Angel Doll

Author: Arlette Lees

Publisher: Wildside Press LLC

ISBN: 1479409928

Category: Fiction

Page: 182

View: 2644


In the dark days of the 1930s Depression, veteran detective Jack Dunning loses both his wife and his position with the Boston Police Department because he can't keep the cork in the bottle. He hops a bus to California and signs on with the Santa Paulina Police Department as a consultant. On a dark, stormy night he finds salvation and a fresh beginning in the arms of a beautiful, young, dime-a-dance girl, Angel Doll. When she vanishes after shooting a local gangster, Axel Teague, Jack is torn between love and duty. Does he go to Los Angeles to find Angel, or stay where he is and work his current case: the mysterious disappearance from the local shantytown of an innocent teenager, Louise Crowley? Can he find a way to do both before it's too late? Great noir reading from a major talent.

Seven Legs Across the Seas: A Printer's Impressions of Many Lands

Author: Samuel Murray

Publisher: BookRix

ISBN: 3730981749

Category: History

Page: 553

View: 2071


Seven Legs Across the Seas: A Printer's Impressions of Many Lands written by Samuel Murray. Published in 1918. And now republish in ePub version. Introduction I was early aboard the fastest ship that ever foamed the seas. Later, a long, strong whistle blast blew—the signal for starting—and soon she headed southward, the great vessel traveling through New York harbor to Sandy Hook as noiselessly as a bobsleigh drawn through two feet of unpacked snow. I had secured a second class ticket to Buenos Aires, Argentina, by way of England, this marking the first of several legs of the world over which I had planned to travel. Thirteen hundred and fifty dollars, representing years of economical living, was the sum deemed as necessary to accomplish what I had purposed doing. By trade I am a printer and linotype operator. In earlier years money for traveling expenses was of little concern, for the fascination that accompanies prowling about freight trains seeking an empty box car, or the open end door of a loaded one in which to steal a ride, or of turning one's back to the tender of a locomotive to protect the eyes from hot cinders coming from a snorting passenger engine while standing on the draughty platform of a "blind" baggage car—one without end doors—the train at the same time traveling at a speed of from 45 to 50 miles an hour—the "cinder days" during the catch-as-catch-can periods of traveling through coastwise tracts of country, across unbroken prairie stretches and over mountain fastnesses, are pleasant ones to recall, not forgetting the hungry, cold and wet spells that all men meet with who are enticed by the gritty allurements to beat their way about the country on railroad trains. Since Benjamin Franklin's day it has been a custom with printers to travel from place to place, and, as some of the devotees of the "art preservative of all arts" had covered large territories of the world from time to time, I wished to be numbered among those at the top of the list. A union printer has little trouble in getting work in the United States, by reason of the large Sunday newspaper editions requiring extra men during the latter part of the week, and by vacancies taking place through the "moving spirit" of the workers, which has always characterized the printing trade. This fascination, however, like other diversions of a rough nature, lost its charm in time, as it proved more comfortable traveling by passenger trains—inside the coach and sitting on a cushioned seat—than riding on the platform of a car that was being constantly pelted with red-hot cinders. I had graduated from the "free-ride" school. On a trip through North America I had visited Yosemite Valley and Mariposa Big Tree Grove, Yellowstone Park, the Grand Canyon of Arizona, Mexico, Mammoth Cave, Niagara Falls, and the Thousand Islands after I had enrolled in the "Cushion College." Later on, having saved $400, a trip to Europe was made, visiting in that part of the world most of the chief po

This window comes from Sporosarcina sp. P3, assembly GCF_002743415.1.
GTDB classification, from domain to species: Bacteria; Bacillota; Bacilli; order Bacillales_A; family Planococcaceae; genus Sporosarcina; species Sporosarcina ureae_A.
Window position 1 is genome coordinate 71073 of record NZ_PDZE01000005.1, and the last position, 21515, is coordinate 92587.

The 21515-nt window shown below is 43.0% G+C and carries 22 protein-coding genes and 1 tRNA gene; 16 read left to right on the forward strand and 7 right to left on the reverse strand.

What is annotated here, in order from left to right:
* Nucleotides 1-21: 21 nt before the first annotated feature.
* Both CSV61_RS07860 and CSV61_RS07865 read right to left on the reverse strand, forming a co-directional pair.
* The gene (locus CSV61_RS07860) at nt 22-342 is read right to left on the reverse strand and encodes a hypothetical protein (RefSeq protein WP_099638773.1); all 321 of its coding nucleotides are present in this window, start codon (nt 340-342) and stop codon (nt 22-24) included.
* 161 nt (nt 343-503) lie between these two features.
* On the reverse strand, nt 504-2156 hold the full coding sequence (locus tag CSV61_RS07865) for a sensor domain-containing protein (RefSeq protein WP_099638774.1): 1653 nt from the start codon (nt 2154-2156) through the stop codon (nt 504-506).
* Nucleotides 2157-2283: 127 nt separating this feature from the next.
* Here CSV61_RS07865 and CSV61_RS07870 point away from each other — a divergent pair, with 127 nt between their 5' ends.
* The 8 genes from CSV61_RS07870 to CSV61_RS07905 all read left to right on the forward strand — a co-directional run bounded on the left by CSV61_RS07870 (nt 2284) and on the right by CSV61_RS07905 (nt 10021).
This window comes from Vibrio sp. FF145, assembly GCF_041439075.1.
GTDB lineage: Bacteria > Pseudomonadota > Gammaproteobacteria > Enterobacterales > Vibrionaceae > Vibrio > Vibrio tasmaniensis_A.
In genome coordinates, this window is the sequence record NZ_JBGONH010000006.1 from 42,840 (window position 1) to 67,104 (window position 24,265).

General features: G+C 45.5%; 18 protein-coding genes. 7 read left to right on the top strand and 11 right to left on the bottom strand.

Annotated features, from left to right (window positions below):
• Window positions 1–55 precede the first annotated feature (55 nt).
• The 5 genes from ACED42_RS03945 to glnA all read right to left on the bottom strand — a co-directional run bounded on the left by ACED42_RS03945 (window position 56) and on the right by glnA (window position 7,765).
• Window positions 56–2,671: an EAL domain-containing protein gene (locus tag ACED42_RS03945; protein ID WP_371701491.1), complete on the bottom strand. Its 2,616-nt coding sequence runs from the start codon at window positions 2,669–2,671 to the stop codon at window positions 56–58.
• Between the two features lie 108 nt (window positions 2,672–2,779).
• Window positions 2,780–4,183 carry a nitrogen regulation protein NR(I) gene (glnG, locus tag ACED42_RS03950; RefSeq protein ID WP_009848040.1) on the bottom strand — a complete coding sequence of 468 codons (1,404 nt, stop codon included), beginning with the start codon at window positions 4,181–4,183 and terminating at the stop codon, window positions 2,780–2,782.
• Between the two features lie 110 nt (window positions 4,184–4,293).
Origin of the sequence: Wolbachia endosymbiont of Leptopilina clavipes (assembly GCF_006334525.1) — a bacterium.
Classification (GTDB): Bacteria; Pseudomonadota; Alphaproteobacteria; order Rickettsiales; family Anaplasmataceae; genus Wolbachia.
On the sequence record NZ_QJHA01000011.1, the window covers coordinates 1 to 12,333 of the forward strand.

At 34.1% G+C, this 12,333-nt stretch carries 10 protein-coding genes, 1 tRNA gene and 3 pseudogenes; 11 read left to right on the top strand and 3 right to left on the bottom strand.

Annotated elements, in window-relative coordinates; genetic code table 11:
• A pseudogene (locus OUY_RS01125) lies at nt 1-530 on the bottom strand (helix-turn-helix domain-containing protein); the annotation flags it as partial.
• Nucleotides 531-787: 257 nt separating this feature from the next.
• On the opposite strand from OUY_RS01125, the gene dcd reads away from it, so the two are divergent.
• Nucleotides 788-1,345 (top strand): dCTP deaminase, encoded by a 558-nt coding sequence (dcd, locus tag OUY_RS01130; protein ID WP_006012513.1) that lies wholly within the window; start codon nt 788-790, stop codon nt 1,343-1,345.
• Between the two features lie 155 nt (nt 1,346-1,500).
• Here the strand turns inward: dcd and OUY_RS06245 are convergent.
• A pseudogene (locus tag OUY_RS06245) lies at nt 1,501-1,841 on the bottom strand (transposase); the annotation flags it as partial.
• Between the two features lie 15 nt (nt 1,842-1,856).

Sensei of Shambala

Author: Anastasia Novykh

Publisher: Litres

ISBN: 5457197360

Category: Religion

Page: 390

View: 3267


Man longs for Light. Pure Light preserves the Primordial in itself, That, which man was created from. For he is the Emitting Light, proceeding from the Source. But man often perceives Reflected Light as Emitted one. Blinded by it, he thirsts for Truth, not understanding that it is merely a distortion of it. But only a true Eye is able to behold the essence!

The Golden Inscriptions

Author: Charles Bice

Publisher: Wimabi Press

ISBN: 0578057182

Category:

Page: 210

View: 6060


When Matt Graham finds an antique gold pocket watch he little realizes that he is being swept into a vortex of nefarious intrigue that began decades ago. Ninety miles away, Marie Buford finds a nearly identical watch. Both teenagers soon uncover concealed inscriptions whose obscure meanings draw them together at the intersection of a wealthy banker's mysterious death, a million-dollar gold heist and the exploits of a French jewel thief and a Corsican pirate on the Mediterranean Riviera. The Golden Inscriptions offers a thrilling adventure spanning half a century, half the globe and untangling the riddle of turning lead into gold.

Distinctive Styles and Authorship in Alternative Comics

Author: Lukas Etter

Publisher: Walter de Gruyter GmbH & Co KG

ISBN: 3110693682

Category: Literary Criticism

Page: 228

View: 786


Distinctive Styles and Authorship in Alternative Comics addresses the benefits and limits of analyses of style in alternative comics. It offers three close readings of works serially published between 1980 and 2018 – Art Spiegelman’s Maus, Alison Bechdel’s Dykes to Watch Out For, and Jason Lutes’ Berlin – and discusses how artistic style may influence the ways in which readers construct authorship.